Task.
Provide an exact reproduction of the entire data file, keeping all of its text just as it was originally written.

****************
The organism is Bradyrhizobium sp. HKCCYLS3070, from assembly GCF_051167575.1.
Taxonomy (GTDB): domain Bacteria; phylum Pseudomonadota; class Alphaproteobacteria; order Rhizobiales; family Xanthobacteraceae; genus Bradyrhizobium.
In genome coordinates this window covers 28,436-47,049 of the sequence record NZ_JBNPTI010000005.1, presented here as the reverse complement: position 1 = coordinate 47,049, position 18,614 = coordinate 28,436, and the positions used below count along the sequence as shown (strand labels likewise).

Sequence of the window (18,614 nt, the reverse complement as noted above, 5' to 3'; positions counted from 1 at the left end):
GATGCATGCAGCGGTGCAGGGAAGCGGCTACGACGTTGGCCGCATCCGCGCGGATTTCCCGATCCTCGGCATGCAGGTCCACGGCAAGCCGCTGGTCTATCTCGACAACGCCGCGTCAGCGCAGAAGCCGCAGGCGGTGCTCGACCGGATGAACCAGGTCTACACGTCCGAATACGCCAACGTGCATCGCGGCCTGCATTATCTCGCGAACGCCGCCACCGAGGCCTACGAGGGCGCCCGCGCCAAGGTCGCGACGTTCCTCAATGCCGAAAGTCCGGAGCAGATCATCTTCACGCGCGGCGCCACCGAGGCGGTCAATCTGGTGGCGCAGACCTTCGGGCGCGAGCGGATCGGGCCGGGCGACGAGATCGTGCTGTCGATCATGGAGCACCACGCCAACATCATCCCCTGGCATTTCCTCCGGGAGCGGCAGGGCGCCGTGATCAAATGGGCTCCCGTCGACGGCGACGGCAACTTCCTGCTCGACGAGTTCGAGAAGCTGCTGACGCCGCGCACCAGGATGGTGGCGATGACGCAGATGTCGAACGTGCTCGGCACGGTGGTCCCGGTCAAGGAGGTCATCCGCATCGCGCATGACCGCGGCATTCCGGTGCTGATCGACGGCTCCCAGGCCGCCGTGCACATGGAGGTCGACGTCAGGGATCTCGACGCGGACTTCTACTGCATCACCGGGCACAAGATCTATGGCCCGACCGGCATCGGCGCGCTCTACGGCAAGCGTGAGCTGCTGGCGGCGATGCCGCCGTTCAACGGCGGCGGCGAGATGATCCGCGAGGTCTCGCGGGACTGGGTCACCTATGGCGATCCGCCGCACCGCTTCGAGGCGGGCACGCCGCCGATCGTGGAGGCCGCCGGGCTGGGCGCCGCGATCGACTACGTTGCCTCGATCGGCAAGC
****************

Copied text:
The organism is Bradyrhizobium sp. HKCCYLS3070, from assembly GCF_051167575.1.
Taxonomy (GTDB): domain Bacteria; phylum Pseudomonadota; class Alphaproteobacteria; order Rhizobiales; family Xanthobacteraceae; genus Bradyrhizobium.
In genome coordinates this window covers 28,436-47,049 of the sequence record NZ_JBNPTI010000005.1, presented here as the reverse complement: position 1 = coordinate 47,049, position 18,614 = coordinate 28,436, and the positions used below count along the sequence as shown (strand labels likewise).

Sequence of the window (18,614 nt, the reverse complement as noted above, 5' to 3'; positions counted from 1 at the left end):
GATGCATGCAGCGGTGCAGGGAAGCGGCTACGACGTTGGCCGCATCCGCGCGGATTTCCCGATCCTCGGCATGCAGGTCCACGGCAAGCCGCTGGTCTATCTCGACAACGCCGCGTCAGCGCAGAAGCCGCAGGCGGTGCTCGACCGGATGAACCAGGTCTACACGTCCGAATACGCCAACGTGCATCGCGGCCTGCATTATCTCGCGAACGCCGCCACCGAGGCCTACGAGGGCGCCCGCGCCAAGGTCGCGACGTTCCTCAATGCCGAAAGTCCGGAGCAGATCATCTTCACGCGCGGCGCCACCGAGGCGGTCAATCTGGTGGCGCAGACCTTCGGGCGCGAGCGGATCGGGCCGGGCGACGAGATCGTGCTGTCGATCATGGAGCACCACGCCAACATCATCCCCTGGCATTTCCTCCGGGAGCGGCAGGGCGCCGTGATCAAATGGGCTCCCGTCGACGGCGACGGCAACTTCCTGCTCGACGAGTTCGAGAAGCTGCTGACGCCGCGCACCAGGATGGTGGCGATGACGCAGATGTCGAACGTGCTCGGCACGGTGGTCCCGGTCAAGGAGGTCATCCGCATCGCGCATGACCGCGGCATTCCGGTGCTGATCGACGGCTCCCAGGCCGCCGTGCACATGGAGGTCGACGTCAGGGATCTCGACGCGGACTTCTACTGCATCACCGGGCACAAGATCTATGGCCCGACCGGCATCGGCGCGCTCTACGGCAAGCGTGAGCTGCTGGCGGCGATGCCGCCGTTCAACGGCGGCGGCGAGATGATCCGCGAGGTCTCGCGGGACTGGGTCACCTATGGCGATCCGCCGCACCGCTTCGAGGCGGGCACGCCGCCGATCGTGGAGGCCGCCGGGCTGGGCGCCGCGATCGACTACGTTGCCTCGATCGGCAAGC